– The governors of four western states have announced plans to coordinate their activities on telehealth access and coverage.
The announcement from the governors of Colorado, Nevada, Oregon and Washington is the first regional agreement of its kind, and could impact how the manage such connected health issues as Medicaid and private payer coverage, license portability and population health programs.
“Our states have significant individual and collective experience with telehealth,” the governors said in a joint statement. “To ensure that the nation benefits from our knowledge as changes to federal regulations are contemplated, to support continued application and availability of telehealth, and to ensure that we address the inequities faced in particular by tribal communities and communities of color, we … have agreed to work together to identify best practices that support telehealth services for residents of our states.”
The agreement will focus on seven areas of interest: access; payment or reimbursement; patient choice; confidentiality and informed consent; equitable access to address disparities in care; standards of care and stewardship.
Once issue that could come up sooner rather than later is licensure. Washington, Nevada and Colorado are all part of the Interstate Medical Licensure Compact, which gives physicians from those states an expedited pathway to apply for a license to practice in member states. Oregon hasn’t joined that effort. This could prompt a dicussion on the effectiveness of such a compact, or whether other strategies for practicing in multiple states would be better.
As with nearly every other state, the four states charted their own individual courses for telehealth coverage and access during the early days of the coronavirus pandemic, issuing emergency orders to relax or expand existing guidelines. The partnership may help those states coordinate their efforts to make some of those emergency rules permanent.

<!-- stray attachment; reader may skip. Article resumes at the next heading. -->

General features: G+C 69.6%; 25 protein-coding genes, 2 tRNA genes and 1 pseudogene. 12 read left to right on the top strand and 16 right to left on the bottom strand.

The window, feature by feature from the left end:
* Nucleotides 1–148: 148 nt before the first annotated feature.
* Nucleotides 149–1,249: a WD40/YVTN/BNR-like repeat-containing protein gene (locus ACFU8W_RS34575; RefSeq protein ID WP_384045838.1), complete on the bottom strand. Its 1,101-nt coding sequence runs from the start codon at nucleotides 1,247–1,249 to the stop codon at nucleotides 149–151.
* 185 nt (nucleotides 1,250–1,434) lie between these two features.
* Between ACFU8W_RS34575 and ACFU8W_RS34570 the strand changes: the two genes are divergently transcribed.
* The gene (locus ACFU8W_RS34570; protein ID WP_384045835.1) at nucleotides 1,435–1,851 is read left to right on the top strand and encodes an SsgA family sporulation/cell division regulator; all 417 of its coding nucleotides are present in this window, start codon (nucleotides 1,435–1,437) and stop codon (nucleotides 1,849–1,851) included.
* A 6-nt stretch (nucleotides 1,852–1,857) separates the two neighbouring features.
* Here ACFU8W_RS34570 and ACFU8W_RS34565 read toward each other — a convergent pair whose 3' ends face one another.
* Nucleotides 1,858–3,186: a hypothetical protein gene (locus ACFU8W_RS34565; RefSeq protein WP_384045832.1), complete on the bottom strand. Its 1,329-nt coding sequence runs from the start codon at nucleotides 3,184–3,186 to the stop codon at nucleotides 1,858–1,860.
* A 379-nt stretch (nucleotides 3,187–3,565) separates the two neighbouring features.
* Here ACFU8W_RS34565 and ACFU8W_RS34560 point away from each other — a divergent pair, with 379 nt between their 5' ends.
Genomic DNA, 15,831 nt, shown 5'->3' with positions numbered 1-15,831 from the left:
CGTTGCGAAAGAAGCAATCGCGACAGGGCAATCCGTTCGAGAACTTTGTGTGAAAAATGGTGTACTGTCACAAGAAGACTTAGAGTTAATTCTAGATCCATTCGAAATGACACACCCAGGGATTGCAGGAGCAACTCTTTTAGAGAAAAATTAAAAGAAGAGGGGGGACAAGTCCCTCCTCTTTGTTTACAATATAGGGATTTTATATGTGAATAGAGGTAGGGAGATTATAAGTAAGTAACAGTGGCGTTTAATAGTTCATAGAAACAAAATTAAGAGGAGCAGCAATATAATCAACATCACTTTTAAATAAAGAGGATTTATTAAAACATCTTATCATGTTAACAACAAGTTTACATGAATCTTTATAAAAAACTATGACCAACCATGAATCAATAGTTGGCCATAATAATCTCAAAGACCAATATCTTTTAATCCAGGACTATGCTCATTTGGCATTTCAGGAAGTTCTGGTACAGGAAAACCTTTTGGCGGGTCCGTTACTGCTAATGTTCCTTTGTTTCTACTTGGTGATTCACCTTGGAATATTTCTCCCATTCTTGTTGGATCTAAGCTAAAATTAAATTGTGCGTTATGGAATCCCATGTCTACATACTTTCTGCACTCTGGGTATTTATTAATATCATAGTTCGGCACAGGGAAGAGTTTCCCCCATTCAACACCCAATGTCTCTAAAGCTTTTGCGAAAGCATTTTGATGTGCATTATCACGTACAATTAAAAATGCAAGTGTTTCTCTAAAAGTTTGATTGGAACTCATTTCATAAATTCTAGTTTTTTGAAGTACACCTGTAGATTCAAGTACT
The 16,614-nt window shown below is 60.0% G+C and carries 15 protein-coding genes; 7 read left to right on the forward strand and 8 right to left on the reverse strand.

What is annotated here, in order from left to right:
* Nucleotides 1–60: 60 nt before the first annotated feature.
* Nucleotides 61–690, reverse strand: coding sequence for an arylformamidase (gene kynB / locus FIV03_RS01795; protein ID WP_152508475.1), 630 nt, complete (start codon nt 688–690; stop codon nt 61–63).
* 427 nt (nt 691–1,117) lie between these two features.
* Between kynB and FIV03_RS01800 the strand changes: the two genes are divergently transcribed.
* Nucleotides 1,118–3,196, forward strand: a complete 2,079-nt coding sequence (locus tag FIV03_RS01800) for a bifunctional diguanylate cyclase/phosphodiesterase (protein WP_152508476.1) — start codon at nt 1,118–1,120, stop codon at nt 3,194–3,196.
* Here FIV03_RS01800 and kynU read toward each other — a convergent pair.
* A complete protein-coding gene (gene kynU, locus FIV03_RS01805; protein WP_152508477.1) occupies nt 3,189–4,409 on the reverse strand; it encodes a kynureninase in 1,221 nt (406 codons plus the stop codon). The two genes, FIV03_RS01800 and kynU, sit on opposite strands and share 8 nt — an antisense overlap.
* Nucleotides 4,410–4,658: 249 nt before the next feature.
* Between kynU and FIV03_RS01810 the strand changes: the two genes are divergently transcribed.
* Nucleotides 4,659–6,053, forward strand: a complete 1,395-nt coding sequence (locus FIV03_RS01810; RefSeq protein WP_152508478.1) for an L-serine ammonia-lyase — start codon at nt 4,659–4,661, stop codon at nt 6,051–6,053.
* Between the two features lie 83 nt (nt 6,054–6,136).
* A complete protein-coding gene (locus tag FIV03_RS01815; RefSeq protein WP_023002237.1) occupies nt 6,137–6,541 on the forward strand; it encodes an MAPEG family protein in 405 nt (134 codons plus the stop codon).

Colorado has already taken a step in that direction, with a new law signed in July that requires the state Medicaid program to reimburse for telehealth services at rural health clinics, federally qualified health centers and the federal Indian Health Service at the same rate as for in-person treatment; expands coverage to include speech therapy, physical therapy, occupational therapy, hospice care, home health care, and pediatric behavioral health care; and allows home health care providers to supervise their own telehealth services.
The states are also waiting on federal action to telehealth access and coverage.
President Donald Trump has issued an Executive Order aimed at expending telehealth in rural areas and making permanent some of the federal emergency measures enacted to address COVID-19, and the Centers for Medicare & Medicaid Services has released a proposed 2021 Physician Fee Schedule that looks to expand Medicare coverage for telehealth.
The remaining piece of the puzzle is Congress, which is under pressure to enact meaningful legislation to keep the momentum going for telehealth.